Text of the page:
JUDD JONES: Preparing for 2018 New Year’s resolutions

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I often refer to the power of three when I discuss health and wellness with people. What I mean when I speak to the power of three is the power of the mind, nutrition, and exercise. These three fundamental building blocks will be essential for the inevitable and soon to be stated News Year’s resolutions where many of us will proclaim this next year will be our year to get slim, trim and super healthy.

Now short of being a Debbie Downer, I just want to point out the alarming statistic that most, nearly all or at least more than 80 percent, of you will fail your next set of New Year’s resolutions to health within days if not weeks of starting your journey to wellness. These failures are a good indication why you need to pay close attention to the power of three if you have any real aspiration to succeed.

It all starts with your mind, not your body. You must be in the right place in your head to make a lasting shift to health and wellness. There are many ways to be derailed by the power of your thoughts, not to mention the group thinking that you get exposed to every day. This is why the very first steps to success with 2018 New Year’s wellness resolutions must start early by minding your head and thoughts now and beat the high failure rate.

Approach dealing with your mind like you would approach a good spring cleaning, remove all the mental junk you have kept, hoarded and stored over the years. It’s time to lose the borrowed hate, toss out the family heirlooms of past drama and angst, donate all that baggage you stored around other people’s problems. Finally, stop owning what others think about you. It is none of your business and removes other people’s addiction; they don’t belong to you so let them go.

How can you move forward with health and wellness when your mind is bogged down in so much muck and mire? All this nasty junk in your head will only lead to excuses, unfulfilled goals, along with regular visits with Ben and Jerry or perhaps long nights with Jack or Bud. Align your best self with your thoughts and stay positive and away from triggers that drive failure.

Next up of the power of three is nutrition, and this one is tough. Many people think this aspect will require giving up all that is good in food and beverage leading back to a troubled mind. Not so, diets are just another way to fail. It comes down to eating good food in moderation and reducing, even removing high carbohydrates, processed foods and sugar from your diet. I am not saying don’t ever eat chocolate or have pasta, red wine or even your most favorite guilty pleasure food from your life ever again. You need to remember the 80/20 rule and start out with achievable goals. Most people eat 80 percent of their daily diet filled with high carbohydrate foods and 20 percent of their diet with healthy proteins, fats, and nutrient-dense vegetables. The simple way to correct your eating habits is to switch your percentages, flip right foods around and make 80 percent of what you eat amazingly healthy foods and 20 percent all the other stuff. Changing how you eat, will take weeks, and since we are nearing the holidays, the timing could not be worse. But what a great time to test your newfound resolve and clear mind to take on the 80/20 food challenge.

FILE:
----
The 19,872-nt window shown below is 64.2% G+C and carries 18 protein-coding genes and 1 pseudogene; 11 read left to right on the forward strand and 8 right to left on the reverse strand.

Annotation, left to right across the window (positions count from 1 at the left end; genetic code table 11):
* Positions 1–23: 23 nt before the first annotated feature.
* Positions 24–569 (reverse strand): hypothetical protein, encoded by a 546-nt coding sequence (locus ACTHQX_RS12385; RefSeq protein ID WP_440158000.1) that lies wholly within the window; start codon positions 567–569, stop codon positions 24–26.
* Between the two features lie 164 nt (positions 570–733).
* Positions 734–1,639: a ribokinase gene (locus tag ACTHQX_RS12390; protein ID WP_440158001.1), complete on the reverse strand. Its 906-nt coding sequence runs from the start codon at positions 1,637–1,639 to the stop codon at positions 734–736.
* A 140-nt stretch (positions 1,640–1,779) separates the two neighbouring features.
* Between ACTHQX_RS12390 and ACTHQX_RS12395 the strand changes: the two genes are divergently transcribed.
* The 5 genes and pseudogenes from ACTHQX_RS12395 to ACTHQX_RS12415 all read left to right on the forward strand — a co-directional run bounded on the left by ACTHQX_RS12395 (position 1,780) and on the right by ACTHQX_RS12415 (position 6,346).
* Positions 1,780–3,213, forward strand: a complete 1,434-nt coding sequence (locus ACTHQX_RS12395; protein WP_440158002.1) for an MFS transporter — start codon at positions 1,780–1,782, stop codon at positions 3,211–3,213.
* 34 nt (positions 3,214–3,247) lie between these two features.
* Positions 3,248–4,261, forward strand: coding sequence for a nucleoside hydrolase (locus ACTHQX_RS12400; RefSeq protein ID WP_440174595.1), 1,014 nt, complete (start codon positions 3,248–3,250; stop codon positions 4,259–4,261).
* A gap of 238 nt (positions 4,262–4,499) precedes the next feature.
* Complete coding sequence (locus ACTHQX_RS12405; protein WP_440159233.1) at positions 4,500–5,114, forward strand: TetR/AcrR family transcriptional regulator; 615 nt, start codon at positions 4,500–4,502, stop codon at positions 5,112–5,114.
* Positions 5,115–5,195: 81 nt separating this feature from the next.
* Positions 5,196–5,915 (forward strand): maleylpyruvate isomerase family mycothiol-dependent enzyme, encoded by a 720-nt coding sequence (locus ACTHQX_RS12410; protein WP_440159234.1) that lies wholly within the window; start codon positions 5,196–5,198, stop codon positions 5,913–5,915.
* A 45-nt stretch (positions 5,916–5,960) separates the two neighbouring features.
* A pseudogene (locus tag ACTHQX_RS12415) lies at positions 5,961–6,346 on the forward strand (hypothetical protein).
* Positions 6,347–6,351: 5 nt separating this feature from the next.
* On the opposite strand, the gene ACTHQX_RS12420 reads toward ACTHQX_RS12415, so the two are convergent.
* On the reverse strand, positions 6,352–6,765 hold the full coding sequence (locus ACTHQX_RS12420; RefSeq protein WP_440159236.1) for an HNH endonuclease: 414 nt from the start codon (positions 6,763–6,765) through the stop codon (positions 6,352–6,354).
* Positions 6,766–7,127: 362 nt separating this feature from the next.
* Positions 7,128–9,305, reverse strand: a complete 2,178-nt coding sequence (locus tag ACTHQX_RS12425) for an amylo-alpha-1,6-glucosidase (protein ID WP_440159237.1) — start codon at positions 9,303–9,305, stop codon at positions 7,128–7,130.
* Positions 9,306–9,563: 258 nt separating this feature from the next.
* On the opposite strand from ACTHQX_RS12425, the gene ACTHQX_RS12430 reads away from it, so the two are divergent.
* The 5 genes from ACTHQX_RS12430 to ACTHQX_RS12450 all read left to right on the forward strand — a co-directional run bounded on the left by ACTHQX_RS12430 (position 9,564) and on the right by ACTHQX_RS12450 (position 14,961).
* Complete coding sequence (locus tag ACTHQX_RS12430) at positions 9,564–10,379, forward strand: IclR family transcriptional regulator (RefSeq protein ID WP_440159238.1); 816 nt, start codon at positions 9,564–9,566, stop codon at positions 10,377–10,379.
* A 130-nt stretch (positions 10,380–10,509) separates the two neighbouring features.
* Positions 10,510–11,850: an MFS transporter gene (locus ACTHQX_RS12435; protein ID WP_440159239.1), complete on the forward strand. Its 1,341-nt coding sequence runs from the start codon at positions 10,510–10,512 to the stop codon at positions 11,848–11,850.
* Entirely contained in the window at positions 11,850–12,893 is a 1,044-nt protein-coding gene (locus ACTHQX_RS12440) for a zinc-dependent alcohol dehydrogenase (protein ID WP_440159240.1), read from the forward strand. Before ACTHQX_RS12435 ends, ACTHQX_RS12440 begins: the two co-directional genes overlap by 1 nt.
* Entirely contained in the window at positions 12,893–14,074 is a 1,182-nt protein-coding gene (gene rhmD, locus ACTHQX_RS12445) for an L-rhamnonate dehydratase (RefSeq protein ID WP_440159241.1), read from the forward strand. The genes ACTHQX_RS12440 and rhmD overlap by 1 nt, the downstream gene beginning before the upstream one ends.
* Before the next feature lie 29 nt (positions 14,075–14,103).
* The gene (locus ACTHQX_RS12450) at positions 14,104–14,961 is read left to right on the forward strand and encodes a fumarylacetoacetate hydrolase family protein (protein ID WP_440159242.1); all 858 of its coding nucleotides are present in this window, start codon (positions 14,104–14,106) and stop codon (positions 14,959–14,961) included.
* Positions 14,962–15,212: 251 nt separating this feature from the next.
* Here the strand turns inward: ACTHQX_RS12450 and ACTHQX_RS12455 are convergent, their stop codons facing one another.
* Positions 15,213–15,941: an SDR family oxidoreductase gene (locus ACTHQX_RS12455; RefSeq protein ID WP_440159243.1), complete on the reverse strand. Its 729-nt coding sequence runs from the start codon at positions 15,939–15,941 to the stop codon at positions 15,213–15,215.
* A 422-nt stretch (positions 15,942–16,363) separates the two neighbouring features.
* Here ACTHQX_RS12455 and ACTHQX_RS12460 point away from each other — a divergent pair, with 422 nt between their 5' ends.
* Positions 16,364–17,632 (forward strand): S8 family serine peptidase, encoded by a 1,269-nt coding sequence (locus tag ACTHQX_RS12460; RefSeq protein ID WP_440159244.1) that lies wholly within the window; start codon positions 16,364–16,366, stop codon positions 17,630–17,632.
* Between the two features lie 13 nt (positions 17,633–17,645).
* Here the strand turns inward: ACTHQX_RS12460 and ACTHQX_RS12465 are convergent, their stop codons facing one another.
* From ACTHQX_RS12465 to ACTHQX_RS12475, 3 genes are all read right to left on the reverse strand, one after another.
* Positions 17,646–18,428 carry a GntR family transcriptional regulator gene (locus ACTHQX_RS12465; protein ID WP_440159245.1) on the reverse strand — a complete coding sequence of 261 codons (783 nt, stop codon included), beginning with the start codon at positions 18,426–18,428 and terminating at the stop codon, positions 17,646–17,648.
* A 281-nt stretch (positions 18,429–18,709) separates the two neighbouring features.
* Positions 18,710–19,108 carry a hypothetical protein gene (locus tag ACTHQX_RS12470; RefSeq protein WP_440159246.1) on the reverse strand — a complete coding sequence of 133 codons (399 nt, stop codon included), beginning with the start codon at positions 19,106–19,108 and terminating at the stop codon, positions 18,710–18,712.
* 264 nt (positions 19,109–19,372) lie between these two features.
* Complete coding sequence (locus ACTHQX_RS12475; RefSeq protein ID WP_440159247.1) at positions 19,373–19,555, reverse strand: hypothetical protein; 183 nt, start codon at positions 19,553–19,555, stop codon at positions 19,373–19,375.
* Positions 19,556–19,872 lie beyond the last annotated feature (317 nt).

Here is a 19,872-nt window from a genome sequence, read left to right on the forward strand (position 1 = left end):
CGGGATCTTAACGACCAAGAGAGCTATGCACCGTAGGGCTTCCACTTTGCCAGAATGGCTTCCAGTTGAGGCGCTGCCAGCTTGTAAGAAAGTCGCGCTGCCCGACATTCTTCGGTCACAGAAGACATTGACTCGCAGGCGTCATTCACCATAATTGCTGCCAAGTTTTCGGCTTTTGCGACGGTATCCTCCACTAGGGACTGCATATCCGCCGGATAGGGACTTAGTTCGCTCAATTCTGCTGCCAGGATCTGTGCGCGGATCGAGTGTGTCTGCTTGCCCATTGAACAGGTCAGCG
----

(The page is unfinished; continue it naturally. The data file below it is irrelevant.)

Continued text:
All these factors lead us to the third and final essential part of the power of three, exercise. Believe it or not, exercise is the least of your worries and the easiest to master once you have the other two aspects of control. Exercise activity does not need to be overdone, and when it is, failure is guaranteed. Chronic exercise leads to inflammation, injury and burnout. Too much exercise is a surefire way back to the couch and sedentary behavior. Once you have your mind and thoughts clear and your whole foods and nutrition well managed, your energy levels will increase and so will your desire to be active and exercise. You’re going to start feeling good, and with that, you will be motivated to keep up the great work.

We need to face the fact that in our fast-paced, information-overdriven world, our mental state is more fragile than even the toughest of us can imagine. Our attention is currently pulled in more directions on a constant basis then just 10 years ago.

As for nutrition, we are what we eat, and roughly three-fourths of our U.S. population consumes only small amounts of nutrient-dense vegetables, fruits, and good fats. To add to the underconsumption of healthy whole foods, over half the U.S. population’s daily calorie intake is based on 80 percent grain-based, highly processed and sugary foods.

Humans are designed to move, but we are not intended to handle chronic exercise patterns. It is essential to be active and set up a regular workout regimen. Just remember it does not need to be done in excess, and it is better to take it slow and focus on your mental state and nutrition more than your ability to bike, run and swim the next half Ironman. As your energy levels increase, so will your desire and ability to keep your exercise levels up and your overall health and wellness at its peak.

_____

Judd Jones is a director for The Hagadone Corporation and Certified Health Coach.

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